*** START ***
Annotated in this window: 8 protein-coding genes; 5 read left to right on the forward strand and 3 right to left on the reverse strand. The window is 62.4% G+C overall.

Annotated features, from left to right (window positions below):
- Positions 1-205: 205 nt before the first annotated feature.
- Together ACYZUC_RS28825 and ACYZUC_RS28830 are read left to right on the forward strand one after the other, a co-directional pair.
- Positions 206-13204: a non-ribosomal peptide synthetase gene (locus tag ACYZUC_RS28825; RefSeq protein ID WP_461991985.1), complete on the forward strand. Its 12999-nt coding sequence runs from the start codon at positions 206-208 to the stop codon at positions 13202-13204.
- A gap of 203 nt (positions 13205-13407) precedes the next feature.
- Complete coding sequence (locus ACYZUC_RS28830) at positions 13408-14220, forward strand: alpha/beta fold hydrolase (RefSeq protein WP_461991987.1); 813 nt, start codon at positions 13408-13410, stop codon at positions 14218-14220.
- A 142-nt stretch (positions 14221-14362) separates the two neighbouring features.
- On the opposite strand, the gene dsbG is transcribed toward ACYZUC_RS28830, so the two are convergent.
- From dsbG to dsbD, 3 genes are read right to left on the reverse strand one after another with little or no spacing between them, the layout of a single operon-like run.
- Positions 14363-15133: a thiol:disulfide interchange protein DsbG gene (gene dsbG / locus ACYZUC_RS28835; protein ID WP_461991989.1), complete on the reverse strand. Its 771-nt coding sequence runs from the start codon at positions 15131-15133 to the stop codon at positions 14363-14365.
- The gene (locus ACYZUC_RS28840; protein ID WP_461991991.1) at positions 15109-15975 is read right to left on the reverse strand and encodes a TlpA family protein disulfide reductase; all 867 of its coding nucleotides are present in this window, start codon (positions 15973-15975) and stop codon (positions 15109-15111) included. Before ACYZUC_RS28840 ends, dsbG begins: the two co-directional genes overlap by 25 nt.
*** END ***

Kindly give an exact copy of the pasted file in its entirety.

Annotated in this window: 8 protein-coding genes; 5 read left to right on the forward strand and 3 right to left on the reverse strand. The window is 62.4% G+C overall.

Annotated features, from left to right (window positions below):
- Positions 1-205: 205 nt before the first annotated feature.
- Together ACYZUC_RS28825 and ACYZUC_RS28830 are read left to right on the forward strand one after the other, a co-directional pair.
- Positions 206-13204: a non-ribosomal peptide synthetase gene (locus tag ACYZUC_RS28825; RefSeq protein ID WP_461991985.1), complete on the forward strand. Its 12999-nt coding sequence runs from the start codon at positions 206-208 to the stop codon at positions 13202-13204.
- A gap of 203 nt (positions 13205-13407) precedes the next feature.
- Complete coding sequence (locus ACYZUC_RS28830) at positions 13408-14220, forward strand: alpha/beta fold hydrolase (RefSeq protein WP_461991987.1); 813 nt, start codon at positions 13408-13410, stop codon at positions 14218-14220.
- A 142-nt stretch (positions 14221-14362) separates the two neighbouring features.
- On the opposite strand, the gene dsbG is transcribed toward ACYZUC_RS28830, so the two are convergent.
- From dsbG to dsbD, 3 genes are read right to left on the reverse strand one after another with little or no spacing between them, the layout of a single operon-like run.
- Positions 14363-15133: a thiol:disulfide interchange protein DsbG gene (gene dsbG / locus ACYZUC_RS28835; protein ID WP_461991989.1), complete on the reverse strand. Its 771-nt coding sequence runs from the start codon at positions 15131-15133 to the stop codon at positions 14363-14365.
- The gene (locus ACYZUC_RS28840; protein ID WP_461991991.1) at positions 15109-15975 is read right to left on the reverse strand and encodes a TlpA family protein disulfide reductase; all 867 of its coding nucleotides are present in this window, start codon (positions 15973-15975) and stop codon (positions 15109-15111) included. Before ACYZUC_RS28840 ends, dsbG begins: the two co-directional genes overlap by 25 nt.